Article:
A Room on Lorelei Street [With Earbuds]

A Room on Lorelei Street [With Earbuds]

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A room is not much. It is not arms holding you. Not a kiss on the forehead. Not a packed lunch or a remembered birthday. Just a room. But for seventeen-year-old Zoe, struggling to shed the suffocating responsibility of her alcoholic mother and the controlling guilt of her grandmother, a rented room on Lorelei Street is a fierce grab for control of her own future. Zoe rents her room from Opal Keats, an eccentric old lady who has a difficult past of her own, but who chooses to live in the possibility of the future. Zoe tries to find that same possibility in her own future, promising that she will never go crawling back. But with all odds against her, can a seventeen-year-old with a job slinging hash make it on her own? Zoe struggles with this worry and the guilt of abandoning her mother as she goes to lengths that even she never dreamed she would in order to keep the room on Lorelei Street.

Product Details

ISBN-13: 9781441856135
Publisher: Findaway World
Publication date: 03/28/2010
Product dimensions: 4.56(w) x 7.40(h) x 0.97(d)
Age Range: 14 - 17 Years

About the Author

Mary E. Pearson’s books to date are The Adoration of Jenna Fox, The Miles Between, and Scribbler of Dreams. She writes full time from her home in San Diego.

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Room on Lorelei Street 4.1 out of 5 based on 0 ratings. 8 reviews.
edspicer on LibraryThing More than 1 year ago
Zo¿eeeee has an alcoholic mother who forgets a lot of little details, like paying rent. ¿A real room with real floors and walls. A room for sleeping and reading and dancing and¿in her imaginations she has pictured the room, but she has never seen herself in it.¿ (p. 22). Zoe is forced to deal with details. She pays the bills. She takes care of the car registration. She deals with the people who haven¿t been paid. And she is tired of being the adult. When Zoe decides to rent a room of her own, ¿She pauses, startled, but absorbed in the simple sensation of her feet on a smooth, clean floor. She looks around the room. Is it really hers? Clean. Empty of past. She sits on the window seat and props her feet on a lavender pillow. Before laundry, before anything, she needs to sit. She needs to be. Just be. She closes her eyes, leaning back against the alcove. Zoe. Zoe listening to evening chirps through an open window. Zoe fingering a golden tassel. Zoe tasting space. Zoe owning the room.¿ (p. 113). Zoe quickly discovers, however, that distancing herself physically from her family does NOT distance her emotionally and now she has rent to pay on top of all her emotional luggage. Pearson¿s book sings. Its exquisite language paints rooms and characters with vivid three-dimensional colors making it difficult to believe that we are reading fiction. A Room on Lorelei Street is a must buy for sophisticated high school readers and one of my early favorites for Printz consideration.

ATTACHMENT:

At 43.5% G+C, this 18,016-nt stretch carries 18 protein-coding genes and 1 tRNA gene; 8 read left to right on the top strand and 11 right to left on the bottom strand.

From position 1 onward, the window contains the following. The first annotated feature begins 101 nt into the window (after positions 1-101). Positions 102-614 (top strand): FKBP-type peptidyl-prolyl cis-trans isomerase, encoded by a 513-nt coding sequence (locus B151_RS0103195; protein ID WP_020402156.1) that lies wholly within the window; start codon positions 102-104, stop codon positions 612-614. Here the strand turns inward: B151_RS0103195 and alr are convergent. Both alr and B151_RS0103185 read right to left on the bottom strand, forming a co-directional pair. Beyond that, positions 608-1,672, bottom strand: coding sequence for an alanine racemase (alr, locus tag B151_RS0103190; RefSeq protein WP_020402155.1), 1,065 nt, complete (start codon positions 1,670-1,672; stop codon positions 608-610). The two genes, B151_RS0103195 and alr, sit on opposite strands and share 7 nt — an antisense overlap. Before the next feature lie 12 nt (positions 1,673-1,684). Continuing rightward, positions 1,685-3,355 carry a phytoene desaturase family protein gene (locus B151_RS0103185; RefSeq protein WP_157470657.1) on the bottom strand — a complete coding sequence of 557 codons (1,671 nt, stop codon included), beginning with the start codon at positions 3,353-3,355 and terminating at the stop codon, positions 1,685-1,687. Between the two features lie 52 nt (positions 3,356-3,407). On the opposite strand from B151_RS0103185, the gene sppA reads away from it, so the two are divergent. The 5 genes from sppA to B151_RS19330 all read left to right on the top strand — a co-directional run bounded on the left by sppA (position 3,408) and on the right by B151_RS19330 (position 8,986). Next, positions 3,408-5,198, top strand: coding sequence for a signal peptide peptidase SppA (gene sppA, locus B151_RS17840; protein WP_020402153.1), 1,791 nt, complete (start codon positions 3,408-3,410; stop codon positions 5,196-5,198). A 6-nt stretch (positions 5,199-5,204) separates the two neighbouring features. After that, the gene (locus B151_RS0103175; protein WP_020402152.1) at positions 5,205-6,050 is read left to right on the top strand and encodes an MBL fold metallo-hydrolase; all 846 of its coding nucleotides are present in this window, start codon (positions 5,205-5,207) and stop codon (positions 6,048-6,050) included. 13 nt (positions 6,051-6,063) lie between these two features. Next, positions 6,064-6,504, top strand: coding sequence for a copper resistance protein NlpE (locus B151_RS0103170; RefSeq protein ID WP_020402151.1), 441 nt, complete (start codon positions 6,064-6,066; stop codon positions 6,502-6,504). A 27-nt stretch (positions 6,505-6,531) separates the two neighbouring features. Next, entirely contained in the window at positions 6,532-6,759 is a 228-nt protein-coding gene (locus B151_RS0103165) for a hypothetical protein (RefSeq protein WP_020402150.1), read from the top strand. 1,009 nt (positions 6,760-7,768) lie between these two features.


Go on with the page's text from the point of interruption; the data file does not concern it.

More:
MeriJenBen on LibraryThing More than 1 year ago